BACKGROUND: Natriuretic peptides are currently used to predict mortality in patients with heart failure (HF). However, novel independent biomarkers are needed to improve risk stratification in these patients. We hypothesized that annexin A5 (anxA5) would be highly expressed by organs which are generally affected by HF and that circulating anxA5 levels would predict mortality in HF patients.
METHODS: We prospectively determined the diagnostic value of anxA5, N-terminal pro-B-type natriuretic peptide (NT-proBNP), C-reactive protein (CRP) and estimated glomerular filtration rate (eGFR) to predict mortality in 180 HF patients during a median follow-up of 3.6 years. Studies were conducted with anxA5(-/-) mice to investigate the underlying mechanisms.
RESULTS: AnxA5 levels were significantly elevated in HF patients compared to healthy control subjects. Cox regression analysis demonstrated that anxA5, NT-proBNP and eGFR all predict mortality independently. AnxA5 significantly improved the diagnostic efficiency of NT-proBNP alone (improvement of c-statistic from 0.662 to 0.705, P < 0.001) and also combined with eGFR and CRP (improvement of c-statistic from 0.675 to 0.738, P < 0.001) to predict mortality in the Cox regression model. Receiver operating characteristic curve analysis showed that anxA5 predicted 3-year survival (area under curve 0.708) with an optimal cut-off value of 2.24 ng mL(-1) . Using anxA5(-/-) mice, we demonstrated that anxA5 is highly expressed in organs that are often affected by HF including lung, kidney, liver and spleen. Lysis of these organs in vitro resulted in a marked and significant increase in anxA5 concentrations.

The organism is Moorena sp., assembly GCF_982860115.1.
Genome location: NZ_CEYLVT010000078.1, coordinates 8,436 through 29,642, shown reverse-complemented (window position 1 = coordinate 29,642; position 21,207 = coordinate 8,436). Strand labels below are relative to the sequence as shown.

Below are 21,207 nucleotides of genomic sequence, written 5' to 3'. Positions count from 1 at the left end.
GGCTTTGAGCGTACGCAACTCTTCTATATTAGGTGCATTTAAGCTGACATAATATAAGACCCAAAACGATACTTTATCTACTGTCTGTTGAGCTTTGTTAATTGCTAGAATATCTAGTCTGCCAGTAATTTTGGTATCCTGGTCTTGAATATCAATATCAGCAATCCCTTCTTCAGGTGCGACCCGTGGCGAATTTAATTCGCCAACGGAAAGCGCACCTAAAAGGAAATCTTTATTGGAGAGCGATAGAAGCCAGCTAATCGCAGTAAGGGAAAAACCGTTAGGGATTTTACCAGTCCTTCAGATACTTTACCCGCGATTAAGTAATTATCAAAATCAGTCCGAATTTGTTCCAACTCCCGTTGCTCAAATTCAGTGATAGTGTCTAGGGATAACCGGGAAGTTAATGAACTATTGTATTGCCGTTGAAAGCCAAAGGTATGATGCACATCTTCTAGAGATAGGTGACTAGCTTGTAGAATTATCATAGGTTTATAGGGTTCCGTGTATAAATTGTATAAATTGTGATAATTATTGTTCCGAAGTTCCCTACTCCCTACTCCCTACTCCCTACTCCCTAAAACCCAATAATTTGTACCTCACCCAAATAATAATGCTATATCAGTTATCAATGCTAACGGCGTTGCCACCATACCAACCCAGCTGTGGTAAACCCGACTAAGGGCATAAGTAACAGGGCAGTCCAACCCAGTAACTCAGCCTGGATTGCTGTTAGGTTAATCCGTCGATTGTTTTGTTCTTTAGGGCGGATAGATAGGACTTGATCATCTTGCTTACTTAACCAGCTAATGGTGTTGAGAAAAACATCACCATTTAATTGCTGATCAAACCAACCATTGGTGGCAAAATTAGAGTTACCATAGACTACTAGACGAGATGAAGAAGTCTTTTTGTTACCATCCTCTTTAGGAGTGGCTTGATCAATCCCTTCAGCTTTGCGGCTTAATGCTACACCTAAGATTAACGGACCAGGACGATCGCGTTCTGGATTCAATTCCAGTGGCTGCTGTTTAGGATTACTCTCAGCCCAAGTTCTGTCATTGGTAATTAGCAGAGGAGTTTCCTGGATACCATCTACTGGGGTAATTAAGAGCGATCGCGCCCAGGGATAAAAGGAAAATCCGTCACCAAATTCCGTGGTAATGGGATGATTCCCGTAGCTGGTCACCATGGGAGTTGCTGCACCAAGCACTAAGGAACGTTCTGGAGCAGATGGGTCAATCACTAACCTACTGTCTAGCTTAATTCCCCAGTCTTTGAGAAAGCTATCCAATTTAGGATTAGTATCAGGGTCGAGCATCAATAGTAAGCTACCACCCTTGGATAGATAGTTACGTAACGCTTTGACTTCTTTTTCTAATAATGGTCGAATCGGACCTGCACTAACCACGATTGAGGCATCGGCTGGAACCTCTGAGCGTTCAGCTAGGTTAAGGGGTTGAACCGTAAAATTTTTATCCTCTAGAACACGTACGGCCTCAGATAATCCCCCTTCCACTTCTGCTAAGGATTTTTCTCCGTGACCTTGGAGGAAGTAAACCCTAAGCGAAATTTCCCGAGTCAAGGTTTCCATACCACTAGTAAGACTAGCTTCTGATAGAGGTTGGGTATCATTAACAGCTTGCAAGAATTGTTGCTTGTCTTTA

CONCLUSION: AnxA5 improves the diagnostic efficiency of conventional biomarkers to predict mortality in HF patients. Whereas natriuretic peptides originate from the myocardium, high circulating anxA5 levels in patients with HF are likely to reflect peripheral organ damage secondary to HF.